S2A3 Biographical Database of Southern African Science

Laffan, Lieutenant Henry David (surveying)

Born: 30 June 1858, Isle of Wight, United Kingdom.
Died: 14 March 1931, Place not known.

Henry David Laffan, Royal Engineer, was the son of Lieutenant-General Sir Robert M. Laffan. He was educated at Shrewsbury and at the Royal Military Academy at Woolwich and entered the British Army in 1877. In June 1883, then a lieutenant in the Royal Engineers, he arrived at Durban as a member of a survey party that included 14 non-commissioned officers and was led by Captain W. Morris*. Their task was to commence the geodetic survey of the Cape Colony and Natal, organised and supervised by Dr David Gill* of the Royal observatory, Cape of Good Hope. The work started with the measurement of a baseline near Pietermaritzburg in September and October, and by the end of the year a geodetic chain had been reconnoitred between Newcastle in the north and Kokstad in the South. During 1884 beacons were set up southwards to Kokstad, angular measurements taken, the latitude and azimuth of two stations determined, and the longitude of a third established by means of a telegraph connection with the Royal Observatory in Cape Town.

However, the Natal government expressed itself in favour of a quicker, less costly and less accurate survey extending over a larger portion of the colony, to connect its detached cadastral surveys and serve as the basis for maps. Hence Laffan, with four non-commissioned officers, commenced a secondary triangulation in September 1884 to connect the geodetic chain with the transit pier at the Natal observatory in Durban. After completing this task they commenced the survey of a further set of triangles to the east of the geodetic chain. This work was handed over for completion to A. Mair* when Laffan rejoined Captain Morris at Kokstad in September 1885 for the continuation of the geodetic survey into the Cape Colony. After the triangulation of the Transkei Laffan was temporarily relieved of his duties to save costs. In 1888 he was promoted to Captain and transferred from the geodetic survey to the survey of British Bechuanaland (now part of the Northern Cape). During that year he measured a baseline in the valley of the Dry Harts River, along the Kimberley-Vryburg railway line. He determined the latitude, longitude and azimuth with great accuracy at one of the terminal points, the longitude by means of a telegraph connection with the Royal Observatory. The baseline was used that same year as the starting point of J.J. Bosman's* survey to the border between British Bechuanaland and German South West Africa (now Namibia).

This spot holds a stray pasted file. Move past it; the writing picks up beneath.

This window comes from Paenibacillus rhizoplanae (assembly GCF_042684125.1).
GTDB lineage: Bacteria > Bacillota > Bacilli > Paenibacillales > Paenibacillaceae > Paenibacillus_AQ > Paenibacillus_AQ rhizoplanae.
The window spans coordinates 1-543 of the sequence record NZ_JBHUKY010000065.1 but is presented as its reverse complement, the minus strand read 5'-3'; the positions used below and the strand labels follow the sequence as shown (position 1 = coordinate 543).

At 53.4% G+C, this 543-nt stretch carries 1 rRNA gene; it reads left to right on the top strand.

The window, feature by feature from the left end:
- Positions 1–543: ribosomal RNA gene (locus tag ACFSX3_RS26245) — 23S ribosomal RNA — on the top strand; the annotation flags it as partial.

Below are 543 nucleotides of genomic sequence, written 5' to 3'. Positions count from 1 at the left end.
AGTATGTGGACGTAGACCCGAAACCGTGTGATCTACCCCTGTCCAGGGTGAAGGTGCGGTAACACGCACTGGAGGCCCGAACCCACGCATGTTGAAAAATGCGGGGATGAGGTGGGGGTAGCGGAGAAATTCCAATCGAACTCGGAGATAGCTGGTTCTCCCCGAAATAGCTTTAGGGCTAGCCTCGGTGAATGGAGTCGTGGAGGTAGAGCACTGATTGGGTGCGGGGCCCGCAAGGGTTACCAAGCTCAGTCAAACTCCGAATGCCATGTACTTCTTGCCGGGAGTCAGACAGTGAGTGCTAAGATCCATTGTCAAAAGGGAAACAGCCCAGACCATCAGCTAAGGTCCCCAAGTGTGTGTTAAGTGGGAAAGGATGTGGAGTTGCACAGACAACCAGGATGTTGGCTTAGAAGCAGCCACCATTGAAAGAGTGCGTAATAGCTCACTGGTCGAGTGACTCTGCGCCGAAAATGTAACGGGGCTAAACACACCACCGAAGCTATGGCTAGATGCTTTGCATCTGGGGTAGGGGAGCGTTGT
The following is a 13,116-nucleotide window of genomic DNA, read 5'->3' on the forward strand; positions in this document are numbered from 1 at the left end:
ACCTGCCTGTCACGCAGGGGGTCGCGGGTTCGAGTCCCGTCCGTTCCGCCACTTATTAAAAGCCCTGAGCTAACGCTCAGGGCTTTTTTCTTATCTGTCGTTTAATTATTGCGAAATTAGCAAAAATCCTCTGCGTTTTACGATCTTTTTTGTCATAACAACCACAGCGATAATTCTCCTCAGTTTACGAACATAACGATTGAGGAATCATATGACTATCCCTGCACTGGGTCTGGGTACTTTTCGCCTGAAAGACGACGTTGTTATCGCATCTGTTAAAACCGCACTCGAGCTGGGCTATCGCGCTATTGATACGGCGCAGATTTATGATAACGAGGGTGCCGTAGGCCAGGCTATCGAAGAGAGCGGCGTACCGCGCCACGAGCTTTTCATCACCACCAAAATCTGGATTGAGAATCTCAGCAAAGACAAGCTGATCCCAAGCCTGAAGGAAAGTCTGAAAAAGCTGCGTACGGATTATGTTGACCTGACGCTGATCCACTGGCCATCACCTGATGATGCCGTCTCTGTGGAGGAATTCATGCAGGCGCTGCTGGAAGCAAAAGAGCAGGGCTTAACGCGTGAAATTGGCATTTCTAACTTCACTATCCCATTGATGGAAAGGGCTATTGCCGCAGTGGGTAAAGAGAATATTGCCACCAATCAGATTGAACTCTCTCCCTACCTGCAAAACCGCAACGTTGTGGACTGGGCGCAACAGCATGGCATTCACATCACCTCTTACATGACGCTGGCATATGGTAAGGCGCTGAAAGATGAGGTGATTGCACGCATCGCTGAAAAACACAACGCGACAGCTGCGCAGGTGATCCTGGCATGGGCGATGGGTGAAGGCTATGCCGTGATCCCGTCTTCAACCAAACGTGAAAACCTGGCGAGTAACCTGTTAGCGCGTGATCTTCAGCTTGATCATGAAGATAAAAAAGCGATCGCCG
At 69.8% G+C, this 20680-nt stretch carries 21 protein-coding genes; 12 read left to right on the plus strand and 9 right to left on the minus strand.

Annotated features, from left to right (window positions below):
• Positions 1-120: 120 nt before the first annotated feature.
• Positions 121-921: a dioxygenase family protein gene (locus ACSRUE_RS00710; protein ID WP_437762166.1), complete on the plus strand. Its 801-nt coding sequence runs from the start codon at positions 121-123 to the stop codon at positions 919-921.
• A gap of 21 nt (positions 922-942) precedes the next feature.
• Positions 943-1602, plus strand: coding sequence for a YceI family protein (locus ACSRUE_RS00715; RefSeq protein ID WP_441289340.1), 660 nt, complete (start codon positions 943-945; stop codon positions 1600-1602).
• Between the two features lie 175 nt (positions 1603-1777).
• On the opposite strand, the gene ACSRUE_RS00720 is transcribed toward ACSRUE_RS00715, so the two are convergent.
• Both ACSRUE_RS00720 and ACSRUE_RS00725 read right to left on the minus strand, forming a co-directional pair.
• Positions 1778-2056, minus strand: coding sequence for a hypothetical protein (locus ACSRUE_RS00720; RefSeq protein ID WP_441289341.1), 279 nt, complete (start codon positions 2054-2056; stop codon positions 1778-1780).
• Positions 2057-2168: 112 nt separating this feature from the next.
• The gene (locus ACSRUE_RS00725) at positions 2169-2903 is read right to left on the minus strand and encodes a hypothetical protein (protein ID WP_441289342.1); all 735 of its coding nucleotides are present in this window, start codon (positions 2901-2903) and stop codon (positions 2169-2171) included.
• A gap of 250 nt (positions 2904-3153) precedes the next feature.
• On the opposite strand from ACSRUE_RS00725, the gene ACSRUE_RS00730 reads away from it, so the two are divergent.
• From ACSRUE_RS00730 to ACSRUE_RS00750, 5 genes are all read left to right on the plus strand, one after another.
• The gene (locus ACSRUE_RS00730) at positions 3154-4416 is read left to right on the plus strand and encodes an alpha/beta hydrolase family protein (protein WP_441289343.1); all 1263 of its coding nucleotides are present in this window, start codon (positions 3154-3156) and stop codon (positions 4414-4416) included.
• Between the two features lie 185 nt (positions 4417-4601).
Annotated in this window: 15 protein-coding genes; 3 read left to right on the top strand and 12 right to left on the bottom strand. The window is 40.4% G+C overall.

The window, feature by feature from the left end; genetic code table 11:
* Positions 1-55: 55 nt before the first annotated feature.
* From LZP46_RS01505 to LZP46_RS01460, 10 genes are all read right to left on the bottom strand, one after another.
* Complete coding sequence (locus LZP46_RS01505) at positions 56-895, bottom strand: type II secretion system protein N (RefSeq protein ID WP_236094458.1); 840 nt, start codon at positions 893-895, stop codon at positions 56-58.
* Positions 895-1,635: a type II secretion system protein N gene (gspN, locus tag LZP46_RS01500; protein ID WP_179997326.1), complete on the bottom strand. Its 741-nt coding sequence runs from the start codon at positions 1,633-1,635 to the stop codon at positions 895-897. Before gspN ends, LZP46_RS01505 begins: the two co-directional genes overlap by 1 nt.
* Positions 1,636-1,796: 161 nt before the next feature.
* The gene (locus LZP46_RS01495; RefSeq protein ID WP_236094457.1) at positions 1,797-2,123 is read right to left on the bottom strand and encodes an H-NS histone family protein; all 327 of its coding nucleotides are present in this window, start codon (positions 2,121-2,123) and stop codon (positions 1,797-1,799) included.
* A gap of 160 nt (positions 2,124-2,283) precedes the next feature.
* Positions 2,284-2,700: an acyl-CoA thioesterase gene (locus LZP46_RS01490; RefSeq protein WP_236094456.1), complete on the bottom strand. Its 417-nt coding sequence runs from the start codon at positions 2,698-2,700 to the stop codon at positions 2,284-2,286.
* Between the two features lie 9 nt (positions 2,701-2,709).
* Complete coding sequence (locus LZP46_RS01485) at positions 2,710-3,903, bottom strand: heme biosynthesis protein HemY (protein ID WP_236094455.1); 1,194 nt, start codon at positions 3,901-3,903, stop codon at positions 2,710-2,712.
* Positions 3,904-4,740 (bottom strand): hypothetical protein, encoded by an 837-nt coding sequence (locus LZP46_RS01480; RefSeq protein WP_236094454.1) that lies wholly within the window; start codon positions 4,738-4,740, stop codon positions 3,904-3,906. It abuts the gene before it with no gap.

Laffan returned to Britain in 1889. He was promoted to Major in 1895 and from 1896 to 1898 served as deputy assistant adjutant-general in the Intelligence Division of the War Office. In the latter year he completed a Handbook of the Swiss Army, which was published by the War Office. That year the governments of Great Britain and Germany decided to undertake a joint survey to accurately establish the border between German South West Africa and the territories British Bechuanaland and Bechuanaland (now Botswana). South of 22 degrees South latitude the border had been defined in 1890 as running along the 20 degrees East meridian, and the aim of the survey was to beacon it from the northern end of Bosman's survey near Rietfontein up to 22 degrees South latitude. Laffan was appointed British commissioner for the survey, while Germany was initially represented by Lieutenant Wettstein. The field work was conducted between January 1899 and October 1903 under very difficult circumstances, owing to the scarcity of water. To avoid the shifting sands of the Kalahari the chain of triangles had to be measured via Gibeon in German South West Africa. The results of the survey were described by Laffan and others in Report on the boundary survey between British Bechuanaland and German S.W. Africa... published in Berlin in 1906.

In 1903 Laffan was promoted to Lieutenant-Colonel, and in 1906 to Brevet Colonel. He married Anna Bennet in 1904. From that year to 1908 he served as commanding Royal Engineer in the Woolwich District. He was honoured as a Companion of the Order of St Michael and St George (CMG) in 1906. His last known address was in Namibia.

List of sources:
Cape of Good Hope. Report of the Surveyor-General, 1883-1892, 1895.

Gill, D. On the origin and progress of geodetic survey in South Africa, and the African arc of meridian. Addresses and papers read at the joint meeting of the British and South African Associations for the Advancement of Science held in South Africa, 1905, Vol. 1, pp. 1-25. Johannesburg: South African Association for the Advancement of Science, 1906.

Liebenberg, E.C. Die topografiese kartering van Suid-Afrika, 1879-1972; 'n histories-geografiese ontleding. MA-verhandeling in Geografie, Universiteit van Suid-Afrika, 1973.

National Automated Archival Information Retrieval System (NAAIRS). http://www.national.archives.gov.za/naairs.htm Documents relating to Lieut. Laffan.

National Union Catalogue, pre-1956 imprints. London: Mansell, 1968-1980.

Phillips, W.W. Johannes Jacobus Bosman, a memoir. South African Survey Journal, 1924, Vol. 1(3), pp. 126-136.

Reitz, O.G. August Hammar, 1856-1931. South African Survey Journal, 1968, Vol. 11(4), pp. 31-38; 11(5), pp. 36-43.

Simpson, K. A history of the South African trigonometrical system. South African Journal of Surveying and Mapping, 1989, Vol. 20(3), pp. 109-119.

South African bibliography to the year 1925. London: Mansell, 1979.

Watermeyer, G.A. Surveying and geodesy. South African Geographical Journal, 1929, Vol. 12, pp. 5-13.

Who was who, Vol. 3, 2nd ed. London: Adam & Black, 1967.

Zakiewicz, T. The African arc of the 30th meridian. South African Journal of Surveying and mapping, 1997, Vol. 24(2), pp. 65-82.

Compiled by: C. Plug